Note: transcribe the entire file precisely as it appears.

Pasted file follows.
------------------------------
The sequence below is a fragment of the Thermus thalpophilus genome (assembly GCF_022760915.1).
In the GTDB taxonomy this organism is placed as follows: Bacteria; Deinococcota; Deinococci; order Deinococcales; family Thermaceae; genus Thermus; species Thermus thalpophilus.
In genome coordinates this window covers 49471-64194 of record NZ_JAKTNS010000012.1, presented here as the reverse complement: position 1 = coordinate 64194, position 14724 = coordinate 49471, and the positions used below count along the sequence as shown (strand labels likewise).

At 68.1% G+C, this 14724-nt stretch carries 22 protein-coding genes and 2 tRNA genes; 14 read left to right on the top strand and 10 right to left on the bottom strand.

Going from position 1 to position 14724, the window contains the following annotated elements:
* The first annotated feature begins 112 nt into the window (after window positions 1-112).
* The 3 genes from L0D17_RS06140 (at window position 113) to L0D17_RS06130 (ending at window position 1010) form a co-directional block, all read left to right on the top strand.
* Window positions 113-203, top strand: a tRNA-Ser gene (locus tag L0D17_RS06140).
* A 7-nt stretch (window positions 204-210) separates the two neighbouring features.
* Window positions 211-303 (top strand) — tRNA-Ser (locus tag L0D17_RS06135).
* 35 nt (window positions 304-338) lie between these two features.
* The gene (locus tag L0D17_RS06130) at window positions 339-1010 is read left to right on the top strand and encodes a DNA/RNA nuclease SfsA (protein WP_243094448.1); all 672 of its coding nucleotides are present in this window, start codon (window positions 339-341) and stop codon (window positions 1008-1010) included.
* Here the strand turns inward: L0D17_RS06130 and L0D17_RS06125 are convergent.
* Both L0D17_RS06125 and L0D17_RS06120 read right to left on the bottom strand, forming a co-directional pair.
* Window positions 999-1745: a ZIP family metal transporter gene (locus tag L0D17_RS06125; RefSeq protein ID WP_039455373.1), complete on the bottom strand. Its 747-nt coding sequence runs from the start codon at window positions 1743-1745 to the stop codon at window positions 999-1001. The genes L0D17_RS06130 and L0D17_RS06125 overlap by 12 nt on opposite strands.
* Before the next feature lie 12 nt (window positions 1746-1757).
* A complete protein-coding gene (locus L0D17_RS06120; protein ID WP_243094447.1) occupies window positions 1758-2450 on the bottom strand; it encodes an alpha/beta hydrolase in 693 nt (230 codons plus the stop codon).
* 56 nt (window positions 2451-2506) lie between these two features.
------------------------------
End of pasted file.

The sequence below is a fragment of the Thermus thalpophilus genome (assembly GCF_022760915.1).
In the GTDB taxonomy this organism is placed as follows: Bacteria; Deinococcota; Deinococci; order Deinococcales; family Thermaceae; genus Thermus; species Thermus thalpophilus.
In genome coordinates this window covers 49471-64194 of record NZ_JAKTNS010000012.1, presented here as the reverse complement: position 1 = coordinate 64194, position 14724 = coordinate 49471, and the positions used below count along the sequence as shown (strand labels likewise).

At 68.1% G+C, this 14724-nt stretch carries 22 protein-coding genes and 2 tRNA genes; 14 read left to right on the top strand and 10 right to left on the bottom strand.

Going from position 1 to position 14724, the window contains the following annotated elements:
* The first annotated feature begins 112 nt into the window (after window positions 1-112).
* The 3 genes from L0D17_RS06140 (at window position 113) to L0D17_RS06130 (ending at window position 1010) form a co-directional block, all read left to right on the top strand.
* Window positions 113-203, top strand: a tRNA-Ser gene (locus tag L0D17_RS06140).
* A 7-nt stretch (window positions 204-210) separates the two neighbouring features.
* Window positions 211-303 (top strand) — tRNA-Ser (locus tag L0D17_RS06135).
* 35 nt (window positions 304-338) lie between these two features.
* The gene (locus tag L0D17_RS06130) at window positions 339-1010 is read left to right on the top strand and encodes a DNA/RNA nuclease SfsA (protein WP_243094448.1); all 672 of its coding nucleotides are present in this window, start codon (window positions 339-341) and stop codon (window positions 1008-1010) included.
* Here the strand turns inward: L0D17_RS06130 and L0D17_RS06125 are convergent.
* Both L0D17_RS06125 and L0D17_RS06120 read right to left on the bottom strand, forming a co-directional pair.
* Window positions 999-1745: a ZIP family metal transporter gene (locus tag L0D17_RS06125; RefSeq protein ID WP_039455373.1), complete on the bottom strand. Its 747-nt coding sequence runs from the start codon at window positions 1743-1745 to the stop codon at window positions 999-1001. The genes L0D17_RS06130 and L0D17_RS06125 overlap by 12 nt on opposite strands.
* Before the next feature lie 12 nt (window positions 1746-1757).
* A complete protein-coding gene (locus L0D17_RS06120; protein ID WP_243094447.1) occupies window positions 1758-2450 on the bottom strand; it encodes an alpha/beta hydrolase in 693 nt (230 codons plus the stop codon).
* 56 nt (window positions 2451-2506) lie between these two features.